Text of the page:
The beer industry across the country operates under what’s called a “three-tier” system, in which different regulations pertain to three distinct players in the business: the person who makes the beer, the person who buys the beer wholesale, and the person who sells the beer to customers. If the system seems inefficient, that’s kind of the point.
At the end of Prohibition, state legislatures were essentially able to rebuild the alcohol industry from scratch. They sought to design a system that not only limited alcohol’s impact on society, but also increased fairness in the market. That included taking on the “tied houses” that had been a mainstay in the years prior to Prohibition—taverns in which only one brewer’s beer was sold. Lawmakers in the ’30s saw tied houses as anathema to fair competition, since they allowed large alcohol producers to control what consumers had access to.
“What was happening was … the largest distillers and the largest brewers in the country controlled all the saloons. There was no competition,” says Rick Garza, the director of the state Liquor and Cannabis Board.
The solution states came up with, in varying forms, was the ban on producers and distributors giving bar owners money or in-kind gifts.
Whether or not the system worked exactly as planned is debatable. During the middle of the 20th century, the American beer industry became less and less diverse as big breweries gobbled up smaller ones, resulting in less and less competition in the market. Consumers were left to lament that the U.S. market seemed doomed to be controlled by breweries that spent far more effort on clever marketing than on good beer. The year after Red Hook opened in 1982, 51 brewing companies in the U.S. were operating 80 breweries, according to Brewing in Seattle, a local history of beer-making.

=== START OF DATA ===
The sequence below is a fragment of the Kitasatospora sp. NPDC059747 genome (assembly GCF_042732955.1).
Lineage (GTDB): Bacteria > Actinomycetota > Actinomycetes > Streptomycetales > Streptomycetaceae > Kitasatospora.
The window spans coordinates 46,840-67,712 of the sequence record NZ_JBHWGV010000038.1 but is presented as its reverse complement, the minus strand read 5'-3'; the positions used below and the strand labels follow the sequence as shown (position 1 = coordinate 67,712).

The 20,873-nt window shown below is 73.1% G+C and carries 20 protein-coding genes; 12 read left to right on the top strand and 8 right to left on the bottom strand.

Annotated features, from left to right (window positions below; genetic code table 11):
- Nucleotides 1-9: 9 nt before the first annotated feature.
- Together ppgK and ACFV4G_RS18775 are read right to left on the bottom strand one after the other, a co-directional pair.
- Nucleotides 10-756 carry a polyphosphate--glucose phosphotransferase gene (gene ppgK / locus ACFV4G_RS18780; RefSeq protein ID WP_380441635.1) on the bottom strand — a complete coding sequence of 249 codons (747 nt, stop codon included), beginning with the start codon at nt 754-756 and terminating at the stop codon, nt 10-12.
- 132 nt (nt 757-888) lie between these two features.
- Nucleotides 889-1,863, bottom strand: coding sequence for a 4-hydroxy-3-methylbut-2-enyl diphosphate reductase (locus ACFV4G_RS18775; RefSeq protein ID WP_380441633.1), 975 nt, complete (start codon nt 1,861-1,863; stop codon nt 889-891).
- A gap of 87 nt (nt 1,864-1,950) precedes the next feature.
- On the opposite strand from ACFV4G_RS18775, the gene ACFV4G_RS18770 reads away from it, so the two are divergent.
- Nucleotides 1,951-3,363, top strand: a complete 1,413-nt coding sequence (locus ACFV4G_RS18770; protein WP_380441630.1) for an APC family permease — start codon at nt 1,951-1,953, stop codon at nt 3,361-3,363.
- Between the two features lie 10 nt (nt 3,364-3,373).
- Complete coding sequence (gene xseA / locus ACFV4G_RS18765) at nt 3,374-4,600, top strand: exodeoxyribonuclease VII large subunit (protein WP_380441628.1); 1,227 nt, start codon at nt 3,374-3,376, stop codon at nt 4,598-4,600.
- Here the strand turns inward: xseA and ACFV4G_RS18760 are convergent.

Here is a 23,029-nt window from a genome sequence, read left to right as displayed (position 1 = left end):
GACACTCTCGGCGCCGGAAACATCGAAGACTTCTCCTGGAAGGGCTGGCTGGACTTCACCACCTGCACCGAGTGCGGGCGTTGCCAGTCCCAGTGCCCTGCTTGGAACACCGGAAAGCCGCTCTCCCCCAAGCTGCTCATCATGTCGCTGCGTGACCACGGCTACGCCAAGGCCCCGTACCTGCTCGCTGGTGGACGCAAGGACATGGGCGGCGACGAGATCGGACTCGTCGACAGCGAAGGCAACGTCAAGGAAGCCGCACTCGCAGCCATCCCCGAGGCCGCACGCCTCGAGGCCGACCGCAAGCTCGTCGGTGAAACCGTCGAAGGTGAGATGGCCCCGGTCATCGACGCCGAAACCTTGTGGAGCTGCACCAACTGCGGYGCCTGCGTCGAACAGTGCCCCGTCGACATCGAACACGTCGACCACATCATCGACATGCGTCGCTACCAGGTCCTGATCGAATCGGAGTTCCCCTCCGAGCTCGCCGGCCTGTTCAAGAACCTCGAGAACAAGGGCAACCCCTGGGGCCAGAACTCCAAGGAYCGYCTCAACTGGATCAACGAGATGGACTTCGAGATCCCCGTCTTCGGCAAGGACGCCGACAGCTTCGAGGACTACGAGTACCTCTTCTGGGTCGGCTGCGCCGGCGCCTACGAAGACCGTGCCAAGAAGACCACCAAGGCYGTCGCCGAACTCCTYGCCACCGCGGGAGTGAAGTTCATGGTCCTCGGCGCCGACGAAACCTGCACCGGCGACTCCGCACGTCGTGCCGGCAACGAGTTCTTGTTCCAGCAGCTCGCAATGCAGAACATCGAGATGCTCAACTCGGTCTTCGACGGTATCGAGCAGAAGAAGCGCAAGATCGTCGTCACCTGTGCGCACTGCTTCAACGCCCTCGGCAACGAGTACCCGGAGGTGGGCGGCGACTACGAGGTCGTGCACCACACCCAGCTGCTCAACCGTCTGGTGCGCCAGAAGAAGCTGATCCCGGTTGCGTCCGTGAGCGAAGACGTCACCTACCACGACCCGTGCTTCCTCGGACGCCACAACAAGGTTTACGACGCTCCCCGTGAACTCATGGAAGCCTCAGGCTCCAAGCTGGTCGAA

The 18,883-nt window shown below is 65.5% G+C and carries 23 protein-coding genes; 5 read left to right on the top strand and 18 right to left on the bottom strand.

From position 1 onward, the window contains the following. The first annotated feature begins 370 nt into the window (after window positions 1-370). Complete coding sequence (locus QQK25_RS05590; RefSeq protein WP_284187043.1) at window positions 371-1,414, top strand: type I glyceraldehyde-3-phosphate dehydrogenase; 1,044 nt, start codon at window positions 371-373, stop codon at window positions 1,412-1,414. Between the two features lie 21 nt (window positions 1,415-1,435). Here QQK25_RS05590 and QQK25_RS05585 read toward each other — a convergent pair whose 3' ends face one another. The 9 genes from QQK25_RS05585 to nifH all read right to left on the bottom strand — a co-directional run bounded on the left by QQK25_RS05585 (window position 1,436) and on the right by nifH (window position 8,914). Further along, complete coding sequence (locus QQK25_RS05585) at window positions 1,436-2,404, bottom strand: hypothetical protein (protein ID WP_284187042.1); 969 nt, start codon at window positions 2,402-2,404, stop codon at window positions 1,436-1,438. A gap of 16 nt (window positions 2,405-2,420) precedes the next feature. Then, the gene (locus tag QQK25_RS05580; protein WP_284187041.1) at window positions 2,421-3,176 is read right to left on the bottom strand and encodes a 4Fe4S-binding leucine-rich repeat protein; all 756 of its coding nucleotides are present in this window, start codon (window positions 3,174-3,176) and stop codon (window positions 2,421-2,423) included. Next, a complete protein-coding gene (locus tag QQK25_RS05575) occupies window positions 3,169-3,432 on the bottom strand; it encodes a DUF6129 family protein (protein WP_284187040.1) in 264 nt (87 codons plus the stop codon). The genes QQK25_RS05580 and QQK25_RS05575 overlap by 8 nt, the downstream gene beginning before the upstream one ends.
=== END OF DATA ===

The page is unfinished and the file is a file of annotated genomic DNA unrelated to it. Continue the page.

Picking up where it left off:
By contrast, in Washington alone, there are now more than 220 microbreweries, 82 brewpubs, and five regional breweries, according to the Washington Brewers Guild. In 2014, 83 new breweries opened in the state. Across the country, at last count, 4,225 breweries were in operation.
Confronted with accusations that it is impeding craft brewing in the U.S. through anticompetitive business practices, AB In-Bev is quick to point out that such statistics suggest otherwise. Appearing before a Senate Judiciary Committee hearing, AB In-Bev CEO Carlos Brito called today’s beer market “perhaps the most competitive era in the history of the U.S. beer industry.”
To which small brewers might say, “Yes, but … ”
While it is true that today’s craft-beer market is robust, it is also true that AB controls about 45 percent of the entire U.S. beer market, MillerCoors another 26 percent. By comparison, craft-beer sales constitute 11 percent.
With this huge market share comes the ability to manipulate markets. AB has done this in part through the acquisitions of popular craft-beer brands. But more worrisome for small brewers, it has also begun to lean on distributors to favor sales of its beer over smaller producers or, in some cases, bought distributors outright.
The latter occurred in Seattle in 2012, when AB purchased K&L Distributors in Renton. Among the independent breweries K&L was serving at the time of the purchase was Iron Horse Brewery, out of Ellensburg.